|| ||Linus Torvalds <torvalds-AT-linux-foundation.org>|
|| ||Davide Libenzi <davidel-AT-xmailserver.org>|
|| ||Re: [PATCH 2 of 4] Introduce i386 fibril scheduling|
|| ||Mon, 5 Feb 2007 12:39:14 -0800 (PST)|
|| ||Zach Brown <zach.brown-AT-oracle.com>, Ingo Molnar <mingo-AT-elte.hu>,
Linux Kernel Mailing List <linux-kernel-AT-vger.kernel.org>,
linux-aio-AT-kvack.org, Suparna Bhattacharya <suparna-AT-in.ibm.com>,
Benjamin LaHaise <bcrl-AT-kvack.org>|
On Mon, 5 Feb 2007, Davide Libenzi wrote:
> No, that's *really* it ;)
> The cookie you pass, and the return code of the syscall.
> If there other data transfered? Sure, but that data transfered during the
> syscall processing, and handled by the syscall (filling up a sys_read
> buffer just for example).
Indeed. One word is *exactly* what a normal system call returns too.
That said, normally we have a user-space library layer to turn that into
the "errno + return value" thing, and in the case of async() calls we
very basically wouldn't have that. So either:
- we'd need to do it in the kernel (which is actually nasty, since
different system calls have slightly different semantics - some don't
return any error value at all, and negative numbers are real numbers)
- we'd have to teach user space about the "negative errno" mechanism, in
which case one word really is alwats enough.
Quite frankly, I much prefer the second alternative. The "negative errno"
thing has not only worked really really well inside the kernel, it's so
obviously 100% superior to the standard UNIX "-1 + errno" approach that
it's not even funny.
To see why "negative errno" is better, just look at any threaded program,
or look at any program that does multiple calls and needs to save the
errno not from the last one, but from some earlier one (eg, it does a
"close()" in between returning *its* error, and the real operation that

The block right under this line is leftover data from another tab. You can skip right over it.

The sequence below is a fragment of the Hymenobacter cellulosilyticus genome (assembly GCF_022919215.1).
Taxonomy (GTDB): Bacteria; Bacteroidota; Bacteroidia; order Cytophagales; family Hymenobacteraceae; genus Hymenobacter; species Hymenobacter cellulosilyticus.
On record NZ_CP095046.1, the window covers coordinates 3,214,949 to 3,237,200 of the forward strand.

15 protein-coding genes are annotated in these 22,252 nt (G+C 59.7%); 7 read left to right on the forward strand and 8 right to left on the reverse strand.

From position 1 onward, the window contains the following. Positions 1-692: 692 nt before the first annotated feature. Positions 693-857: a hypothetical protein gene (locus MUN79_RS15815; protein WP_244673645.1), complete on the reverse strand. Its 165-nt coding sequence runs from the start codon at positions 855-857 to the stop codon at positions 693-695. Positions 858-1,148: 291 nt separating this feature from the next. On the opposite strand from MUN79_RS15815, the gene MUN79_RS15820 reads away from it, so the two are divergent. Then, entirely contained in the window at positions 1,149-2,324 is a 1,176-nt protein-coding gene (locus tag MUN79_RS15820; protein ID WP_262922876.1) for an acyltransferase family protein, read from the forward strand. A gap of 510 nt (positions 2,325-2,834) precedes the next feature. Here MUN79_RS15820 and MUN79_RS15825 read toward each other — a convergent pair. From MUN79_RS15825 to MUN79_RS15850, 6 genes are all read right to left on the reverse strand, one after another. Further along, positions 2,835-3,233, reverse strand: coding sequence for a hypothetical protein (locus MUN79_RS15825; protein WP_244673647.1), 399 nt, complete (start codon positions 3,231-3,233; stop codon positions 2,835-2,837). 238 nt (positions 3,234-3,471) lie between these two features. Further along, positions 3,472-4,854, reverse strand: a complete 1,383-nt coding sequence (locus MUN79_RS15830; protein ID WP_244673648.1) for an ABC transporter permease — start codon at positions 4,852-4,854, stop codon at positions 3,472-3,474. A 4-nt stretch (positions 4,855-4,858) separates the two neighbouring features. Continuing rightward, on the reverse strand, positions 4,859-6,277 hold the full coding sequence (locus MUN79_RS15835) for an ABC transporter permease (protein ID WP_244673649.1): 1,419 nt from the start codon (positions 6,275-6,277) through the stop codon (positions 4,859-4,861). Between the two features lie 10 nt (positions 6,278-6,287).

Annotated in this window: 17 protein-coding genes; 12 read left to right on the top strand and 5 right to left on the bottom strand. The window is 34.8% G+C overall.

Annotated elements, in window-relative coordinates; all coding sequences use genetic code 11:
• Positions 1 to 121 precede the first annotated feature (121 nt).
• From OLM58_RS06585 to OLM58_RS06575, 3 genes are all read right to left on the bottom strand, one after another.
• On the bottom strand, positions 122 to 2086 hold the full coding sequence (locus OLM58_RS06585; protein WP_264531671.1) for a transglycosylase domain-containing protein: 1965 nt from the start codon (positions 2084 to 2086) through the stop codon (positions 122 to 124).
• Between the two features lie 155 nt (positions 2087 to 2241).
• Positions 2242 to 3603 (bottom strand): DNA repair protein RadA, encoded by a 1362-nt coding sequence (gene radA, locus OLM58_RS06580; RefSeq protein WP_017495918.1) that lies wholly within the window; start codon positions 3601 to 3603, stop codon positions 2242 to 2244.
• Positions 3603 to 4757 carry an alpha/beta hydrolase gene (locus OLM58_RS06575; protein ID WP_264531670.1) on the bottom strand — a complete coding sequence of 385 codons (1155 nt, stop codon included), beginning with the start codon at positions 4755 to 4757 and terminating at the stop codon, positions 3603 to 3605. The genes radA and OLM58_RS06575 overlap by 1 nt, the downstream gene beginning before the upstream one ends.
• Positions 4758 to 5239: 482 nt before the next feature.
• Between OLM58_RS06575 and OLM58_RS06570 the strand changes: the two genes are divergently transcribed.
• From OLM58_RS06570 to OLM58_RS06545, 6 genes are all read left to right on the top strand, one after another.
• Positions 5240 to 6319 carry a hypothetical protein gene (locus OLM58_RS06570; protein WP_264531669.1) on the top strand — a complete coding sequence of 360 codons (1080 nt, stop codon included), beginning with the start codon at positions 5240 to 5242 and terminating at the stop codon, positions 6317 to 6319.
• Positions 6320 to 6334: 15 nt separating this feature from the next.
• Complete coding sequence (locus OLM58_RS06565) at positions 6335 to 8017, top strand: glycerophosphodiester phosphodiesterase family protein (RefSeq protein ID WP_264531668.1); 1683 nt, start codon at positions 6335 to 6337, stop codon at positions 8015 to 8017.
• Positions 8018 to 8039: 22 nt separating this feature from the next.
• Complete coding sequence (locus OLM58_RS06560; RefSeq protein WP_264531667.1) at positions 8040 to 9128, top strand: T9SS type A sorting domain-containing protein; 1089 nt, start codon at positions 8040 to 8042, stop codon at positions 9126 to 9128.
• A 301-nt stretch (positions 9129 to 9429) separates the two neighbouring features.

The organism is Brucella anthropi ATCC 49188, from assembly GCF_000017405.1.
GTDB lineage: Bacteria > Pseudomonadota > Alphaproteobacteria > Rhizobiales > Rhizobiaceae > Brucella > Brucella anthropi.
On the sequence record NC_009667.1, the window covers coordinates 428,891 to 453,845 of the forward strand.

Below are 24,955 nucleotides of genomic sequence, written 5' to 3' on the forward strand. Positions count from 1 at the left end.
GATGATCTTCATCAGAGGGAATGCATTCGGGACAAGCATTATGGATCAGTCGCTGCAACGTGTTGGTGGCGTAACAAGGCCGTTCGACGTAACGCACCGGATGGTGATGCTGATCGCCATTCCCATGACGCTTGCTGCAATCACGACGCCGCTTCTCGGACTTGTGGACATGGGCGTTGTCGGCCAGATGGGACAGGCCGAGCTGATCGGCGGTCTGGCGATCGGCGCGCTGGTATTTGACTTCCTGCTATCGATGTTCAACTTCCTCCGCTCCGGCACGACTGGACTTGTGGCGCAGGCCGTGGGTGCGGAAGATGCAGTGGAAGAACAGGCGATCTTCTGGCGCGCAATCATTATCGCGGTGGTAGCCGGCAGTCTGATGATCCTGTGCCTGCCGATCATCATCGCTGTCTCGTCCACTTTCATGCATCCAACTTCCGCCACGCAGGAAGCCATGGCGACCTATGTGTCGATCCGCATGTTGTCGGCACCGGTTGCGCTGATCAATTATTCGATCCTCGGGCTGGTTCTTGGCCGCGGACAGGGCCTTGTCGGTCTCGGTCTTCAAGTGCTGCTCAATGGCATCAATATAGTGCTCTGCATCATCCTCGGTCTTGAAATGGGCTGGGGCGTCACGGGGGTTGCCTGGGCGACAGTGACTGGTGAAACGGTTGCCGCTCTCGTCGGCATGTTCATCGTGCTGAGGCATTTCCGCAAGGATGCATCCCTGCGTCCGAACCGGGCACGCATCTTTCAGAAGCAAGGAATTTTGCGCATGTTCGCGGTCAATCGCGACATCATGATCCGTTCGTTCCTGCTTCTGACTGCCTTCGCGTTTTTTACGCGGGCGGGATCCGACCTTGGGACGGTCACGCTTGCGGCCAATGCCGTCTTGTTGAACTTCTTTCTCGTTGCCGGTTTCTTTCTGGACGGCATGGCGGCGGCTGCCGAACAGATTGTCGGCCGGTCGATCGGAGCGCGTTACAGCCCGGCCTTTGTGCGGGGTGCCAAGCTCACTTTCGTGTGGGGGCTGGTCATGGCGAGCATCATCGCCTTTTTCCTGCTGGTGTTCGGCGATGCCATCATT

we care about).
> Did I miss something? The async() syscall will allow (with few
> restrictions) to execute whatever syscall in an async fashion. An syscall
> returns a result code (long). Plus, you need to pass back the
> userspace-provided cookie of course.
HOWEVER, they get returned differently. The cookie gets returned
immediately, the system call result gets returned in-memory only after the
async thing has actually completed.
I would actually argue that it's not the kernel that should generate any
cookie, but that user-space should *pass*in* the cookie it wants to, and
the kernel should consider it a pointer to a 64-bit entity which is the
In other words, the only "cookie" we need is literally the pointer to the
results. And that's obviously something that the user space has to set up
So how about making the async interface be:
// returns negative for error
// zero for "synchronous"
// positive kernel "wait for me" cookie for success
unsigned long flags,
unsigned long *args);
and the "args" thing would literally just fill up the registers.
The real downside here is that it's very architecture-specific this way,
and that means that x86-64 (and other 64-bit ones) would need to have
emulation layers for the 32-bit ones, but they likely need to do that
*anyway*, so it's probably not a huge downside. The alternative is to:
- make a new architecture-independent system call enumeration for the
- make everything use 64-bit values.
Now, making an architecture-independent system call enumeration may
actually make sense regardless, because it would allow sys_async() to have
its own system call table and put the limitations and rules for those
system calls there, instead of depending on the per-architecture system
call table that tends to have some really architecture-specific details.
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